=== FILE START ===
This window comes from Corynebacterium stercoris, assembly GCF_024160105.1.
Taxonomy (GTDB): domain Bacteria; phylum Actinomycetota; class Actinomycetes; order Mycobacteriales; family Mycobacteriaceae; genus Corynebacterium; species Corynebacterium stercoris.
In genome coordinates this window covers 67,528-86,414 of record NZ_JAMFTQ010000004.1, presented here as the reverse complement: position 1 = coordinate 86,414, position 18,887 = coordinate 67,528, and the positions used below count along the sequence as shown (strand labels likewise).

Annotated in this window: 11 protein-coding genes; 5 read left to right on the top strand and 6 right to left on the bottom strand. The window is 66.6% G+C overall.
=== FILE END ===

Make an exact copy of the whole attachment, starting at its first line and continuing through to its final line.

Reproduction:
This window comes from Corynebacterium stercoris, assembly GCF_024160105.1.
Taxonomy (GTDB): domain Bacteria; phylum Actinomycetota; class Actinomycetes; order Mycobacteriales; family Mycobacteriaceae; genus Corynebacterium; species Corynebacterium stercoris.
In genome coordinates this window covers 67,528-86,414 of record NZ_JAMFTQ010000004.1, presented here as the reverse complement: position 1 = coordinate 86,414, position 18,887 = coordinate 67,528, and the positions used below count along the sequence as shown (strand labels likewise).

Annotated in this window: 11 protein-coding genes; 5 read left to right on the top strand and 6 right to left on the bottom strand. The window is 66.6% G+C overall.